Chartered building surveyors such as those at Bradley-Mason LLP continually expand their knowledge of the most recent government legislation and industry standards, which allows us to help landlords and tenants to remain safe & compliant during occupancy of a commercial property. Certain legislative changes affect the way in which we do our jobs, while others affect your responsibilities and roles as a commercial landlord or tenant. One such piece of legislation is the Dilapidations Protocol, first implemented in January 2012. But what actually is the Dilapidations Protocol, and what does it mean for you? We’ve compiled this short guide to help you find out…
What is the Dilapidations Protocol?
The Dilapidations Protocol is a piece of legislation passed by the Property Litigation Association in January 2012, which has been endorsed by RICS and is now considered to be industry best-practice. The Protocol had been germinating since 2000, however, and has only recently been put into practice. Addressing a commonly cited problem within the industry, the Property Litigation Association identified the need for a process to prevent landlords from making exaggerated dilapidations claims at the end of a lease agreement, leading to the first draft of the Dilapidations Protocol as early as 2002. This first edition of the Protocol was endorsed by RICS at the time, although various amendments suggested by the government worked to put the Dilapidations Protocol on hold for some time. Finally, however, the Protocol was passed, and it is now in effect today.
Why was the Dilapidations Protocol implemented?
There are a number of reasons why the Dilapidations Protocol came about in the first place. For a long time, commercial tenants had been more or less at the mercy of landlords, some of whom took the opportunity to make exorbitant, exaggerated claims at the culmination of a lease agreement. Disreputable landlords would ask for dilapidations settlements far in advance of any losses actually related to repair, maintenance or renovation of a property, and in many cases tenants would have little choice but to meet these demands. Unfortunately, some landlords had realised that their commercial tenants would rather avoid litigation and settle matters out of court without the assistance of a firm such as Bradley-Mason LLP. Often, these tenants had little proof with which to defend themselves against exaggerated claims.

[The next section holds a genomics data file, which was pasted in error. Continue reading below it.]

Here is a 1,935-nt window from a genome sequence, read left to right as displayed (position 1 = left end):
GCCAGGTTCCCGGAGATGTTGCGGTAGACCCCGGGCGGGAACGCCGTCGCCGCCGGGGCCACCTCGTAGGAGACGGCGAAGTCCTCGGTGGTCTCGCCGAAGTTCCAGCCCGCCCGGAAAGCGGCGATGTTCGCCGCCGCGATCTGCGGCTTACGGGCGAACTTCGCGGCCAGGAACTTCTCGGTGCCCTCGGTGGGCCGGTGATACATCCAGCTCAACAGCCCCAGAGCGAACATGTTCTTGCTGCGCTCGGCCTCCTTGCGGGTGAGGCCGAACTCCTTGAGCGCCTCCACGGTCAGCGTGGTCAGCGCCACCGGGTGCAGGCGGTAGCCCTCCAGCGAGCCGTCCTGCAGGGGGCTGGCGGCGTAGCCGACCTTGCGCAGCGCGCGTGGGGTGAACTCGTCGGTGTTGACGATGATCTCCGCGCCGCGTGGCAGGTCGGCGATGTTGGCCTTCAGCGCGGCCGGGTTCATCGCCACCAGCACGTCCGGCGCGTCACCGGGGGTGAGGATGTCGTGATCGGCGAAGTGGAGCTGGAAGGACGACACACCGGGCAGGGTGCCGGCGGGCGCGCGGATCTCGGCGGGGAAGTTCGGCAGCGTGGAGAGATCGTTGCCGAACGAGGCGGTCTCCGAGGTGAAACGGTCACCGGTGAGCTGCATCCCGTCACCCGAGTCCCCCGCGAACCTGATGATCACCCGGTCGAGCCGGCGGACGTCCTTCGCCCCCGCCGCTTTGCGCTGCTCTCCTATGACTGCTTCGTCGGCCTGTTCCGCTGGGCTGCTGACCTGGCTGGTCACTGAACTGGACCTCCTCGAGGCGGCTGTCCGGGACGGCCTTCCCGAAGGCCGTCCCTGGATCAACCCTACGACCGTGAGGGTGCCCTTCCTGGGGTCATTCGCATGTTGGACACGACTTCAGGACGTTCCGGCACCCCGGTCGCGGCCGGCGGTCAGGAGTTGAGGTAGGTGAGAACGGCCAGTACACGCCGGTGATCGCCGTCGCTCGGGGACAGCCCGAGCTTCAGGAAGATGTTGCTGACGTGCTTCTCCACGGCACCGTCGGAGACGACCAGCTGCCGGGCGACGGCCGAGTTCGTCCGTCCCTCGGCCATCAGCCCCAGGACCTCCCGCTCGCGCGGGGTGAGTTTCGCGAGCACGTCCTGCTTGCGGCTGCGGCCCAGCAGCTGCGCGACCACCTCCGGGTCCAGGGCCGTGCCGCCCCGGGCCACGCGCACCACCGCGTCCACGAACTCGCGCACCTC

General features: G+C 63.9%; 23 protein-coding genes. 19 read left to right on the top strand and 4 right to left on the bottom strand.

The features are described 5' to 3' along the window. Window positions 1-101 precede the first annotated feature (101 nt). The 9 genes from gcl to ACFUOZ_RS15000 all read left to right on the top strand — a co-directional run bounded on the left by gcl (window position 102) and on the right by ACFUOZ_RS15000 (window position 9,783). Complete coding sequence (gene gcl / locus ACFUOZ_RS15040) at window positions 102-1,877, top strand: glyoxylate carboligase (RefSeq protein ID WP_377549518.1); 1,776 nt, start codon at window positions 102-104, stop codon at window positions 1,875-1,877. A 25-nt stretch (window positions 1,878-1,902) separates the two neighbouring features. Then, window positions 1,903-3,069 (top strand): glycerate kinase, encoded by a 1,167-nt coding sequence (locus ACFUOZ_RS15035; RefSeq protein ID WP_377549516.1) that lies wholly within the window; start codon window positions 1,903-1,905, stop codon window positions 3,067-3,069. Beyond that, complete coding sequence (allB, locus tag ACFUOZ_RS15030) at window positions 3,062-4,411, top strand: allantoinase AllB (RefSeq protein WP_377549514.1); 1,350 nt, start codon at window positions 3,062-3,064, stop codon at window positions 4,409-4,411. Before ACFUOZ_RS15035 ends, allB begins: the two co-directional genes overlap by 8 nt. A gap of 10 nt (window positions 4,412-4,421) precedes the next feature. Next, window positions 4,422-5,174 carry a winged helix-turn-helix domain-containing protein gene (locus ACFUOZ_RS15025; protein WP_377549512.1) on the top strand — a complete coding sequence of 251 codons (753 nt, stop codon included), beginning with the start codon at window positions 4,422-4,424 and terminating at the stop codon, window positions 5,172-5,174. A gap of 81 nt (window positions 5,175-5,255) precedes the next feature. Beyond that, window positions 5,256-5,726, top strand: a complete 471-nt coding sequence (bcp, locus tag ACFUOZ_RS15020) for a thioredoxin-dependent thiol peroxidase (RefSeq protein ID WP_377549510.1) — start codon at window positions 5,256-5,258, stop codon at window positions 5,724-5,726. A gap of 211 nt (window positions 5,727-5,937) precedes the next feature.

What does the Dilapidations Protocol mean for you?
With the Dilapidations Protocol in effect, the days of exaggerated claims and ‘horse-traded’ dilapidations settlements are behind us. Whilst in reality, the majority of landlords are honest people who wouldn’t dream of exploiting their tenants, the Dilapidations Protocol acts as a safety net for tenants and defends them from such undesirable eventualities. The Dilapidations Protocol now demands clear channels of communication between landlords and tenants, encouraging both parties to disclose pertinent information and co-operate in order to avoid future disagreements. Documentation is now required on behalf of both landlords and tenants, with a schedule of dilapidations due within 56 days of the expiration of your lease. Following the schedule of dilapidations, a landlord’s endorsement is necessary to ensure that both parties are satisfied with the works that are to follow.